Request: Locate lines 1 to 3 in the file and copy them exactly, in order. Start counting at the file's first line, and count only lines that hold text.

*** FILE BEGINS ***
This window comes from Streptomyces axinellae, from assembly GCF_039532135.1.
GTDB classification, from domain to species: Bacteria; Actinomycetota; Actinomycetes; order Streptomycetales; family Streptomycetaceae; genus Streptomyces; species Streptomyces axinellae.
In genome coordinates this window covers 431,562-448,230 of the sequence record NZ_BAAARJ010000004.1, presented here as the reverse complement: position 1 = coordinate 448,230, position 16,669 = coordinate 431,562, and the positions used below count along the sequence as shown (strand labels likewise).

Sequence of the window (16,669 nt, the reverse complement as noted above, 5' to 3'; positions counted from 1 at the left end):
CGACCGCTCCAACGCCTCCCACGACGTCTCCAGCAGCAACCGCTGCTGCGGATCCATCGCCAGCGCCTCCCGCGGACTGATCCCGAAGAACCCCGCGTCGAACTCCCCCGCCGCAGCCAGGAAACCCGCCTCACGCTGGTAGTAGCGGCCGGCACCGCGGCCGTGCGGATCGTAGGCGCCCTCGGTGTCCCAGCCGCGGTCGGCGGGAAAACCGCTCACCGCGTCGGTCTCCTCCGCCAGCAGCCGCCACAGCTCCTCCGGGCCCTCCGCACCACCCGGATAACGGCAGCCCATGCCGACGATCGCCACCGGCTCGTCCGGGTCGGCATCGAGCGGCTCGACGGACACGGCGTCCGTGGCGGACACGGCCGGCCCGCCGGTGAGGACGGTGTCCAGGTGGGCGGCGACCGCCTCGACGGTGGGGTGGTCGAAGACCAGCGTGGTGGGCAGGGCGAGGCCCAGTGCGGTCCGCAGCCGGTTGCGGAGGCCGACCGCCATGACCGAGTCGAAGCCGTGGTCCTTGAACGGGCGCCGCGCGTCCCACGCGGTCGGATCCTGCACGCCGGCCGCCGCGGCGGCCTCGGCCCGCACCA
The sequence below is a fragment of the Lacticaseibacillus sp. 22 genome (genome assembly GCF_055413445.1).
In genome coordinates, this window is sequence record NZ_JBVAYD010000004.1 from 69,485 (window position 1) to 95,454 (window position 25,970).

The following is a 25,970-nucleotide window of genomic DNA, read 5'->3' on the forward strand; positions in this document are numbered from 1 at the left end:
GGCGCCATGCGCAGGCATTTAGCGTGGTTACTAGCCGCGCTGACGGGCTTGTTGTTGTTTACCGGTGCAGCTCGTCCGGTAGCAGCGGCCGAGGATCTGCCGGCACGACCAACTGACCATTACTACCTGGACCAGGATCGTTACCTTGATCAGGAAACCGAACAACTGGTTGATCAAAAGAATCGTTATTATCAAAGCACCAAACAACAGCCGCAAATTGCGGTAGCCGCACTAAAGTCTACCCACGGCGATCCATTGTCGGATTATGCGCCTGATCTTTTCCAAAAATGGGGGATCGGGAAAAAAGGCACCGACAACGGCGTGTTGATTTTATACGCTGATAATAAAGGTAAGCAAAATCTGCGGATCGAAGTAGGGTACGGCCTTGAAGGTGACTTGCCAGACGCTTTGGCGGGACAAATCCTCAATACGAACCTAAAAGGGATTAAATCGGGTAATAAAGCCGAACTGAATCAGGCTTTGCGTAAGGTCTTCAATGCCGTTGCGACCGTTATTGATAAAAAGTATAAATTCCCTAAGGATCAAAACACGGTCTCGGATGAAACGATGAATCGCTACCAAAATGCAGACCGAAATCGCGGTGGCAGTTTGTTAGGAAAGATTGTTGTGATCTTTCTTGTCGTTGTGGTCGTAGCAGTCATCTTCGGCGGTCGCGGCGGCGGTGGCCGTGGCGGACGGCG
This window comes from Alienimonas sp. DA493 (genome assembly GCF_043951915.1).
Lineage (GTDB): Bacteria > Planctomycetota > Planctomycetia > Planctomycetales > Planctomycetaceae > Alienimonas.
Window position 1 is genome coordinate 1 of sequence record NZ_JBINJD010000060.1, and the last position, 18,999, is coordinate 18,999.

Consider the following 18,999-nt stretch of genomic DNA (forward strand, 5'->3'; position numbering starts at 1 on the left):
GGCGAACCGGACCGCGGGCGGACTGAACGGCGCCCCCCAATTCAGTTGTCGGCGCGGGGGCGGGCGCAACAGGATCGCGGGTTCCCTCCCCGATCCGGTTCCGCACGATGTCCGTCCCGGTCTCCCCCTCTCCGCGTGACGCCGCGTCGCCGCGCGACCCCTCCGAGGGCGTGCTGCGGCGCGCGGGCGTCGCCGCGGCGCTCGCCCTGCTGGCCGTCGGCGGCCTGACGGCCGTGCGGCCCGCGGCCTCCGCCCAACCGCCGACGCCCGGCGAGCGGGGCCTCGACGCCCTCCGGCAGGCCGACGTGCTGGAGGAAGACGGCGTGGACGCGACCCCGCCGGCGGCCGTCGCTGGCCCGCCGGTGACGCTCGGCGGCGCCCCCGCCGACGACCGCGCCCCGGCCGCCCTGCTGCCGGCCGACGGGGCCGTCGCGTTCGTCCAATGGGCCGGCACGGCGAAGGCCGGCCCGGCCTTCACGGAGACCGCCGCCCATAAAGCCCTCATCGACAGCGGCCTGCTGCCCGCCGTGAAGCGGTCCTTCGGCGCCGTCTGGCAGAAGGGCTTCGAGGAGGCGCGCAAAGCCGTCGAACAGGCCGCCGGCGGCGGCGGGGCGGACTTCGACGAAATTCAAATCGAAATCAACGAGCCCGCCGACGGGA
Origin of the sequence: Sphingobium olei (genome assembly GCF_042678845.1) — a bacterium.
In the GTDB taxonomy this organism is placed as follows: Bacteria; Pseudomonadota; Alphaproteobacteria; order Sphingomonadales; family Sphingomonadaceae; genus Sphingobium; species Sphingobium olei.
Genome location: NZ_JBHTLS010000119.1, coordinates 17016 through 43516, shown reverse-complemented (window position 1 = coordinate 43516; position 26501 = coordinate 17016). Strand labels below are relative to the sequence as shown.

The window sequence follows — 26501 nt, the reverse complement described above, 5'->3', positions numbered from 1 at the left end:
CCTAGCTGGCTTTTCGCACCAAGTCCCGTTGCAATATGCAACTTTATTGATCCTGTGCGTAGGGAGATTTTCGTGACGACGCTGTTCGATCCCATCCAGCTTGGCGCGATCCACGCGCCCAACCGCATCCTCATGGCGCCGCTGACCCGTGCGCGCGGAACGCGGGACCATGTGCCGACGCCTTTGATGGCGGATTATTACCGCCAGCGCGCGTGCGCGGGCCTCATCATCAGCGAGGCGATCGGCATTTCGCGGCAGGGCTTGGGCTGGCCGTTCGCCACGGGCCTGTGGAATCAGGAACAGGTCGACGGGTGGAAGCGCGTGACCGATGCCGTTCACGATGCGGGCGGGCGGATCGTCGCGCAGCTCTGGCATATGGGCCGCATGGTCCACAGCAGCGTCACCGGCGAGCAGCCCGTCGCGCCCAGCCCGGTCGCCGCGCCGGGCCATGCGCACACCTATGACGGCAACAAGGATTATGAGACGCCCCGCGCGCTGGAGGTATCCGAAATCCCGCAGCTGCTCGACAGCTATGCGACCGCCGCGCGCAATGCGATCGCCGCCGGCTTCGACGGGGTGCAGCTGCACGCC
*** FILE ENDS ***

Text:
This window comes from Streptomyces axinellae, from assembly GCF_039532135.1.
GTDB classification, from domain to species: Bacteria; Actinomycetota; Actinomycetes; order Streptomycetales; family Streptomycetaceae; genus Streptomyces; species Streptomyces axinellae.
In genome coordinates this window covers 431,562-448,230 of the sequence record NZ_BAAARJ010000004.1, presented here as the reverse complement: position 1 = coordinate 448,230, position 16,669 = coordinate 431,562, and the positions used below count along the sequence as shown (strand labels likewise).